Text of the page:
How good would they have been in Boston?

Pennock is in the Baseball Hall of Fame and so is Hoyt. Bush won 62 games in his three seasons with the Yankees. Jones chipped in with 67 wins in four years. Mays had 80 wins in five seasons, including back-to-back years of 26 and 27 wins. All were among the best in the league at one point in their New York careers.

Meanwhile, in Boston, there was Red Ruffing. Ruffing suffered pitching for two awful Red Sox teams. In 1928 Ruffing went 10-25 and followed up in 1929 with a 9-22 record. As a reward for his suffered, the Red Sox shipped Ruffing to the Yankees where he finished with 231 New York wins and a Hall of Fame induction.

That string of failure was about to change with a perfect storm of baseball circumstance that may well have saved the franchise. The first was The Great Depression and many owners were going broke, but the Red Sox had a new owner in the very wealthy Tom Yawkey. Yawkey was in a buy mode and that brought to town a pitcher who many recognize as the best ever.

The 1930s – a Lefty comes to Boston

Lefty Grove arrived via a “trade” that consisted mostly of money. That was for the 1934 season and it was a 100% disaster for Grove. Grove finished the season at 8-8 with an ailing arm the main culprit. So when 1935 season opens it may spell the end for Grove. It didn’t.

Grove went 20-12 (.625) and led the American League in earned run average with 2.70 and WHIP at 1.223. Grove led the league in ERA nine times in his career and four times with Boston. Grove’s arm was healthy with 273 innings pitched and an rWAR of 9.5. Grove would also post the best rWAR in 1936 and 1937.

This would also be a season where the best competition for Grove would be a teammate – Wes Ferrell. Ferrell led the league in wins by posting a 25-14 record but didn’t stop there. The right-handed Farrell led the league in innings pitched (322.1), games started (38), complete games (31) and most hits allowed (336).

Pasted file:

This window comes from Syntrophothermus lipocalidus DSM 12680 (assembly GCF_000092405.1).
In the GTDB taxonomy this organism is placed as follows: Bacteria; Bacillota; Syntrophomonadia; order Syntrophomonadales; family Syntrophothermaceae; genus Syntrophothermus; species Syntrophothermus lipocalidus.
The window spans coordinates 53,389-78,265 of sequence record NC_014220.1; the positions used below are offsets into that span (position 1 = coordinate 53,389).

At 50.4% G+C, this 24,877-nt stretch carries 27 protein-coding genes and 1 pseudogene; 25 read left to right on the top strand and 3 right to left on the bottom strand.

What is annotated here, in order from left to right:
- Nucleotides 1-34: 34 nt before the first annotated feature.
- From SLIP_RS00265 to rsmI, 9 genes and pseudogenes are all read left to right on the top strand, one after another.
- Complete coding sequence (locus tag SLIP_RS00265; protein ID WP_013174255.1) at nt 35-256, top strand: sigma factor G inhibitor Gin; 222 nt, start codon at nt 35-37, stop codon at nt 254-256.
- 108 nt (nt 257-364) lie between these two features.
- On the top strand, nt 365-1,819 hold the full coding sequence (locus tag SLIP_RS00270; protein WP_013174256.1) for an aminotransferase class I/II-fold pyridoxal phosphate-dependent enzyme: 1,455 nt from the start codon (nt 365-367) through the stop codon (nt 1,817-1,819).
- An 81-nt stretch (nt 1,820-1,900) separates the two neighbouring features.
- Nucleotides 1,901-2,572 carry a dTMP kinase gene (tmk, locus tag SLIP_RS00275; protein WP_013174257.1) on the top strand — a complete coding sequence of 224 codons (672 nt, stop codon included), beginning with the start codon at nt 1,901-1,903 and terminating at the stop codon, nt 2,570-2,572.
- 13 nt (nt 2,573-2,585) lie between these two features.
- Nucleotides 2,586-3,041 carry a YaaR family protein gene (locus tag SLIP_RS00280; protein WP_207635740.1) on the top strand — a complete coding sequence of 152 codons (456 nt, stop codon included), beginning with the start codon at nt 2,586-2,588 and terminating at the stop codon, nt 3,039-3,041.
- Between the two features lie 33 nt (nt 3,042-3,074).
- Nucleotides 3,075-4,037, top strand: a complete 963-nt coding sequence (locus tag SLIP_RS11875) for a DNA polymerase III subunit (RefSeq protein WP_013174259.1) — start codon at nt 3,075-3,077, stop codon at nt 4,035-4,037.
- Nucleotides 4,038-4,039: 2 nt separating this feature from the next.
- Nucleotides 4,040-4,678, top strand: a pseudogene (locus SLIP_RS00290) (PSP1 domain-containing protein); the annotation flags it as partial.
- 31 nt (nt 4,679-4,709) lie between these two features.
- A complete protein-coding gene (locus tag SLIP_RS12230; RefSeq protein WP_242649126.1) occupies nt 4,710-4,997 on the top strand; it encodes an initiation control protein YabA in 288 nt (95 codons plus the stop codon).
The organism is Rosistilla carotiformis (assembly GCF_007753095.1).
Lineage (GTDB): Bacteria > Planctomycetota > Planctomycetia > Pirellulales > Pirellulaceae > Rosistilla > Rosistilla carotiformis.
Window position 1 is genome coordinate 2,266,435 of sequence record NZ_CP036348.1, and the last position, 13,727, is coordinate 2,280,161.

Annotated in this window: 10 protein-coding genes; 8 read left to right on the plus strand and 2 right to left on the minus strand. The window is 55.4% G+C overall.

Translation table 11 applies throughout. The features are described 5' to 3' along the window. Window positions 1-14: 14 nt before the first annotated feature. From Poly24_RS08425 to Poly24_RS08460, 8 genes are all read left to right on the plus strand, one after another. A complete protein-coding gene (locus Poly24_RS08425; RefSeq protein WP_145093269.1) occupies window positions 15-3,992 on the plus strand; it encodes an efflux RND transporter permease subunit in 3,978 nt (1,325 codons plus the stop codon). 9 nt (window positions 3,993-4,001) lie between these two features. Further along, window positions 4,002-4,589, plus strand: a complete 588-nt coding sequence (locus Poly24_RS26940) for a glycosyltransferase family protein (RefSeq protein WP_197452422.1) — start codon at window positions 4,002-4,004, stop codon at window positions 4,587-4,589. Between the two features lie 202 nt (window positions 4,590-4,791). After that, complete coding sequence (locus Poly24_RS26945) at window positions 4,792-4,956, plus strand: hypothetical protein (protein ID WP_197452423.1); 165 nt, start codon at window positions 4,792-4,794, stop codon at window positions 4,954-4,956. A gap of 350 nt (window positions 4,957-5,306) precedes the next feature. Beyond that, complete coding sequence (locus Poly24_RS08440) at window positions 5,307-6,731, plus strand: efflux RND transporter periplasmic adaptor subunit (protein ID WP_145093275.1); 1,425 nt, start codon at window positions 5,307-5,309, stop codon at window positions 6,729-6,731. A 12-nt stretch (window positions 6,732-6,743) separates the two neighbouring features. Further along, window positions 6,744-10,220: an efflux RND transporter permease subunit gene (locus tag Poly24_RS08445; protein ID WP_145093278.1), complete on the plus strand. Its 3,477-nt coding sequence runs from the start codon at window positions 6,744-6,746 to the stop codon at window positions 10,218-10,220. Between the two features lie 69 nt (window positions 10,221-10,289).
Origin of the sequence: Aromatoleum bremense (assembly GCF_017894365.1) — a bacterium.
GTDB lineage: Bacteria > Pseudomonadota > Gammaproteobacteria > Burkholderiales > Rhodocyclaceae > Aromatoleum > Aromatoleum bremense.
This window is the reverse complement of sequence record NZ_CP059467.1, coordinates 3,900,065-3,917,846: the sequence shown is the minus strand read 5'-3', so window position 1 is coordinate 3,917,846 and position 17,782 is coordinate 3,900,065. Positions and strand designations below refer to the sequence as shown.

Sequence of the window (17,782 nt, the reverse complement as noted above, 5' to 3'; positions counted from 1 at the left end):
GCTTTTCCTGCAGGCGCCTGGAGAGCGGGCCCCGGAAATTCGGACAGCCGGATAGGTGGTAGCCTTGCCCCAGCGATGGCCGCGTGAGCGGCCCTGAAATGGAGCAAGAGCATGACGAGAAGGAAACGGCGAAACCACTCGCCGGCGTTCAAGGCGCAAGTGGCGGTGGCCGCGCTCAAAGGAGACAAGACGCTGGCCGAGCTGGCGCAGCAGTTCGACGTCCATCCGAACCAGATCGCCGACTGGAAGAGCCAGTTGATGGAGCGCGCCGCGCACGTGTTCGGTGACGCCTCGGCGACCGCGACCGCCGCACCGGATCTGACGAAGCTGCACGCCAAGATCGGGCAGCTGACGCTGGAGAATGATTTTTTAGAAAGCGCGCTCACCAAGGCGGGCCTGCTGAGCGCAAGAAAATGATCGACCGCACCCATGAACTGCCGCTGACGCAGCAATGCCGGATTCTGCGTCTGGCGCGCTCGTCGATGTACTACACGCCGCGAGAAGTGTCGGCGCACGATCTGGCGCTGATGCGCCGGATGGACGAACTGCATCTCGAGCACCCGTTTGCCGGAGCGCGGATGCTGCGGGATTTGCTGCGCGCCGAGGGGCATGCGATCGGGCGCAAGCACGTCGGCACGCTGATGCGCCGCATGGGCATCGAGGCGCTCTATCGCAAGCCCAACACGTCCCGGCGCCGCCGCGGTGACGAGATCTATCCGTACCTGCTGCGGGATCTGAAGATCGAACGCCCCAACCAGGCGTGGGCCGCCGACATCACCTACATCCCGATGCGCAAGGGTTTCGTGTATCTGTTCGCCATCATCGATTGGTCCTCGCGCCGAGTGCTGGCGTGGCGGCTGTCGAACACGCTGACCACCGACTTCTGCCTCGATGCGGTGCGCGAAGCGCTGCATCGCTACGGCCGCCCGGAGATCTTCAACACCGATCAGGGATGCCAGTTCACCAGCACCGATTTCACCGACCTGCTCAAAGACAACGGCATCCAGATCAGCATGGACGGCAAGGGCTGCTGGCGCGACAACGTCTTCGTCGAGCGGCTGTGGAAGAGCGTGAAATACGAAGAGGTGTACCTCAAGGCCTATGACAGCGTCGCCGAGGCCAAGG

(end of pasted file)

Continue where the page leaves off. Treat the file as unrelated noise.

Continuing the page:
Farrell – whose brother Rick Ferrell caught him – had a 3.52 earned run average and a WHIP of 1.38. Ferrell finished second on the MVP ballot and had an rWAR of 8.4. Where Ferrell shines is with his bat slashing .347/.427/.533 with seven home runs and 32 RBI. Ferrell finished his MLB career with a .280 average and is considered one of the baseball’s best hitting pitchers. Grove? Lefty was a notoriously poor hitter who actually managed to hit .162 for the season versus a career average of .148.

Despite the 45 combined wins of Grove and Ferrell Boston still finished a disappointing fourth and won just 79 games for a team that had been picked by some to possibly win the pennant.

So who gets my vote?

I go with Ferrell despite his ERA. In the 1930s ERA was a bit inflated due to hitting, but Ferrell’s hitting gives him – at least to me – the edge. Award to Ferrell.

The 1940s

The 1942 season saw players leaving for war as the MLB ranks started to thin out. For Boston Ted Williams won the Triple Crown and finished second in the MVP ballot – then went into the service for three seasons. The Red Sox finished second that season, but had the best pitcher in the American League – Tex Hughson.

Hughson led the league in wins posting a 22-6 (.786) record while also leading the league in innings pitched (281) and complete games (22). Hughson posted a 2.59 earned run average and had by far the best rWAR in the league – 6.2. An easy pick.

In 1946 Dave Ferriss went 25-6 (.806) for Boston and Hughson checked in with 20 wins as Boston ran away with the pennant, but both Bob Feller and Hal Newhouser had seasons that were superior. Boston pitching would have to wait until 1949.

Mel Parnell and Ellis Kinder led the staff for the second place, Red Sox. Kinder had a great season with a 23-6 record and a league-best six shutouts and 252 innings pitched. The right-hander also added four saves and eventually would become a bullpen specialist. Kinder finished fifth in MVP voting.

Parnell – a lefty – led the league in wins with a 25-7 record and a league-best rWAR of 7.9. Parnell topped the league with a 2.77 earned run average, 27 complete games and 295.1 innings pitched and finished fourth on the MVP ballot. Kinder was excellent all season and if there was a vote would certainly be second on my ballot. Award to Parnell.

Sources: Baseball-reference

This article originally appeared on